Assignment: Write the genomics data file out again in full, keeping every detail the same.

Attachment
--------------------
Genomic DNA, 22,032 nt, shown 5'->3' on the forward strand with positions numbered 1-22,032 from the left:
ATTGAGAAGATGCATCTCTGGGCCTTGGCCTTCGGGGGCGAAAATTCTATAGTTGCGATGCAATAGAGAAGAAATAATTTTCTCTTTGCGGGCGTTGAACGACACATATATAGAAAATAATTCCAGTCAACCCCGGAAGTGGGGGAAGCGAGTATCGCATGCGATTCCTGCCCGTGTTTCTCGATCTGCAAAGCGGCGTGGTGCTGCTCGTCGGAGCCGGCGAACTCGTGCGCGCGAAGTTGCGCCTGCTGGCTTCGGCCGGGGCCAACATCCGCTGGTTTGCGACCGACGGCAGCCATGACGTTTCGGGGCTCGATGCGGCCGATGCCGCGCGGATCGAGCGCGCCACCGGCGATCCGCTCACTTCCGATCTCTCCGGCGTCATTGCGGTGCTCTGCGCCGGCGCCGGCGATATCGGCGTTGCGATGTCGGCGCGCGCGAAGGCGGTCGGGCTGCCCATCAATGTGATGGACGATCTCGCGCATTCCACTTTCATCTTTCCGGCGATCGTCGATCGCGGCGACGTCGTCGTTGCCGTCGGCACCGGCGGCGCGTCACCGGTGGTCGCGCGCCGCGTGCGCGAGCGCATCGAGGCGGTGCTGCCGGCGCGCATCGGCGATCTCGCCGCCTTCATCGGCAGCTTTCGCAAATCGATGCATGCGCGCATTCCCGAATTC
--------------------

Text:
Genomic DNA, 22,032 nt, shown 5'->3' on the forward strand with positions numbered 1-22,032 from the left:
ATTGAGAAGATGCATCTCTGGGCCTTGGCCTTCGGGGGCGAAAATTCTATAGTTGCGATGCAATAGAGAAGAAATAATTTTCTCTTTGCGGGCGTTGAACGACACATATATAGAAAATAATTCCAGTCAACCCCGGAAGTGGGGGAAGCGAGTATCGCATGCGATTCCTGCCCGTGTTTCTCGATCTGCAAAGCGGCGTGGTGCTGCTCGTCGGAGCCGGCGAACTCGTGCGCGCGAAGTTGCGCCTGCTGGCTTCGGCCGGGGCCAACATCCGCTGGTTTGCGACCGACGGCAGCCATGACGTTTCGGGGCTCGATGCGGCCGATGCCGCGCGGATCGAGCGCGCCACCGGCGATCCGCTCACTTCCGATCTCTCCGGCGTCATTGCGGTGCTCTGCGCCGGCGCCGGCGATATCGGCGTTGCGATGTCGGCGCGCGCGAAGGCGGTCGGGCTGCCCATCAATGTGATGGACGATCTCGCGCATTCCACTTTCATCTTTCCGGCGATCGTCGATCGCGGCGACGTCGTCGTTGCCGTCGGCACCGGCGGCGCGTCACCGGTGGTCGCGCGCCGCGTGCGCGAGCGCATCGAGGCGGTGCTGCCGGCGCGCATCGGCGATCTCGCCGCCTTCATCGGCAGCTTTCGCAAATCGATGCATGCGCGCATTCCCGAATTC